My room had a small table and two comfortable seats that faced each other. Next to the seat on the left was a small toilet, that folded into a bench when the seat was down. Above that was a sink that folded out of the wall, and a mirror. It was all very efficient and Japanese, and I was thoroughly impressed. As we pulled out of the station and headed North out of the city, I felt myself melt into my seat with a resolve that the next three days would be a retreat, and surely an adventure that I would not soon forget. As the weeds and trees rushed by the tracks, I felt at ease in my little metal booth.
At 5 pm Wilson and I met in the hall. He put his worn hand on my shoulder. It took 18 minutes to walk the length of the 4 cars that stretched out between our car and the dining room car. Wilson had an extreme humpback, and was severely disabled. I could not believe that he was out traveling the country by himself, with no assistance and no cane. He did not seem to mind.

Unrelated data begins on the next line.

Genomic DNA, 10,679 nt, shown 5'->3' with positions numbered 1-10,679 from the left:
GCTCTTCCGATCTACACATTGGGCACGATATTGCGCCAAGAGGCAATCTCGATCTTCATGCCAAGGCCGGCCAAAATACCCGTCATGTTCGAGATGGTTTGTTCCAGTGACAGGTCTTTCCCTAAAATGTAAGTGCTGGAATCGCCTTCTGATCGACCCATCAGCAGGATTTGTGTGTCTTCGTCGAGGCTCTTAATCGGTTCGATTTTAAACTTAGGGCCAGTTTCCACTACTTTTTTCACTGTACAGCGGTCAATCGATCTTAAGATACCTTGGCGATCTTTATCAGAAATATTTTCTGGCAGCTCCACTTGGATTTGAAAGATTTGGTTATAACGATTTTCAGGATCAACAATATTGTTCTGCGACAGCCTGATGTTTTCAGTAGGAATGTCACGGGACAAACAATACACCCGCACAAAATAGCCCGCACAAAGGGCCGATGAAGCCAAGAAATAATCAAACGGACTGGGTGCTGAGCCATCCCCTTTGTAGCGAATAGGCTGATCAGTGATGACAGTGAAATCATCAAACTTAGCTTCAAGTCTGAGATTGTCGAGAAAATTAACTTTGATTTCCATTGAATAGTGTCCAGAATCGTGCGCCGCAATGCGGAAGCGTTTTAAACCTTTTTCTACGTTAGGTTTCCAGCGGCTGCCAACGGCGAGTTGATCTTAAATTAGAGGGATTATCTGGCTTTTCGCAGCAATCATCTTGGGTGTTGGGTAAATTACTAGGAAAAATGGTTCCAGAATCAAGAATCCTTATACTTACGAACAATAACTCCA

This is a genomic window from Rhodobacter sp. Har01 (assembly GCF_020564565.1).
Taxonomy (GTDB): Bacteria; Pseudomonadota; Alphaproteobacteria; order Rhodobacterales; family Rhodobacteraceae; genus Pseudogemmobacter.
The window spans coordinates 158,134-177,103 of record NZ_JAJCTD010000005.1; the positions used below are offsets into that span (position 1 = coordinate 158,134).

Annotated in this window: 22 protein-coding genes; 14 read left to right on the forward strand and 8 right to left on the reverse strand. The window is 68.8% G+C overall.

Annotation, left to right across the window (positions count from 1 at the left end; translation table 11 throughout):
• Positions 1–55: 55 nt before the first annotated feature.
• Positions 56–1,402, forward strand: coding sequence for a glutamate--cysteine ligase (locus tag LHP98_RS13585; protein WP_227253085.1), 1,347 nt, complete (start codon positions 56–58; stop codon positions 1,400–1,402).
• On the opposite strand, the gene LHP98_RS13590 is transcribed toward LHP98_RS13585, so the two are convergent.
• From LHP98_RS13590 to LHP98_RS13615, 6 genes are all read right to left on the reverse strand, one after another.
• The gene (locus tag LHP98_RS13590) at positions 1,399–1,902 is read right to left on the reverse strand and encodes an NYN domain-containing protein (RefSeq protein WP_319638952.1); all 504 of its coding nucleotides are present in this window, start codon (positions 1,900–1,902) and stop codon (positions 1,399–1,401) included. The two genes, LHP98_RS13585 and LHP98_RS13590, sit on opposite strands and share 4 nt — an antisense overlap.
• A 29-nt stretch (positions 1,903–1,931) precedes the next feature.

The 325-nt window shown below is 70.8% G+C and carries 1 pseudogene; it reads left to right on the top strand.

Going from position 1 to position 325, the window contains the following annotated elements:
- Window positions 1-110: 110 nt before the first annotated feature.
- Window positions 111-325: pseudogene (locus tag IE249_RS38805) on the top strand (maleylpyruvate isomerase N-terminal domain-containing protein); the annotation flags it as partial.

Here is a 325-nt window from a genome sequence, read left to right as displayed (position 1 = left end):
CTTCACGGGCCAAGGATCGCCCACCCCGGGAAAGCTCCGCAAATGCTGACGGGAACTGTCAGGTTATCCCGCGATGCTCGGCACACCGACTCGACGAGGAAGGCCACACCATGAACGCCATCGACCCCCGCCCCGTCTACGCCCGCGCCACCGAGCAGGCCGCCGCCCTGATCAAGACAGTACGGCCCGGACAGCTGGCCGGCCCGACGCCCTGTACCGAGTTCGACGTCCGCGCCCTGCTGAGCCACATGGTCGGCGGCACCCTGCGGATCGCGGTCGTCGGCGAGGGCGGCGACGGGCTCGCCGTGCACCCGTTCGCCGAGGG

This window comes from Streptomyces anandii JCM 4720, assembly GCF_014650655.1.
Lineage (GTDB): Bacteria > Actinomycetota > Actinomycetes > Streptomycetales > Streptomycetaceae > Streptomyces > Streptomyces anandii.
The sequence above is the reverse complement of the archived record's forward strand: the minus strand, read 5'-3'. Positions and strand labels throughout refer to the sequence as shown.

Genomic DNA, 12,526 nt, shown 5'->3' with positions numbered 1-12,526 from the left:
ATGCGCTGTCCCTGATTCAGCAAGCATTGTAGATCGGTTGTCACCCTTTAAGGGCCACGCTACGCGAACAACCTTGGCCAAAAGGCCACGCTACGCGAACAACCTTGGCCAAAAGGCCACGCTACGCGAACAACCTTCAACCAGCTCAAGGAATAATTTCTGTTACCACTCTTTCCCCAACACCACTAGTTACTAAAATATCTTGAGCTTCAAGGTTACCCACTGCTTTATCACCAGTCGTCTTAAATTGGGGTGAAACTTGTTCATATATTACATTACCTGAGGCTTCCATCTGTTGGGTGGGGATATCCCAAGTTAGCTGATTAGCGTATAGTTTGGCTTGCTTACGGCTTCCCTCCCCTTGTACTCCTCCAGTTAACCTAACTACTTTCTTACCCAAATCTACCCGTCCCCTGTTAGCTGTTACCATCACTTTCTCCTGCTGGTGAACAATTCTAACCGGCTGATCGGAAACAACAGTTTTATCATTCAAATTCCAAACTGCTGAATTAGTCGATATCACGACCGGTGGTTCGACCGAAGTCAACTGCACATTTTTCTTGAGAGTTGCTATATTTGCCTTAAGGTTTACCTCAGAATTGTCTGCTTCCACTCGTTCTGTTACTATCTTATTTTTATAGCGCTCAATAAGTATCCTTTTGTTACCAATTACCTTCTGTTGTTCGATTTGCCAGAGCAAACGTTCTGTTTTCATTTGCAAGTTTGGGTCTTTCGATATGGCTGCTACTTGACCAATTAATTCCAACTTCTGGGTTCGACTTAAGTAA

Wilson suggested the salmon at dinner. He also told me exactly what I was to eat during the other meals, and at which time I would best enjoy those. Another couple joined us at our table. As the dining room filled, I realized that I was the youngest passenger by at least 20 years. We traded stories around the dinner table, as to where we were going, and the reason for our travels. Wilson was on his way to Portland, then down to LA, and back. I asked him why he didn’t fly. He raised his voice and thundered back, “You can’t see America from the sky, Jesse!” True that, Wilson. The food was decent. I would not need to eat jerky tonight.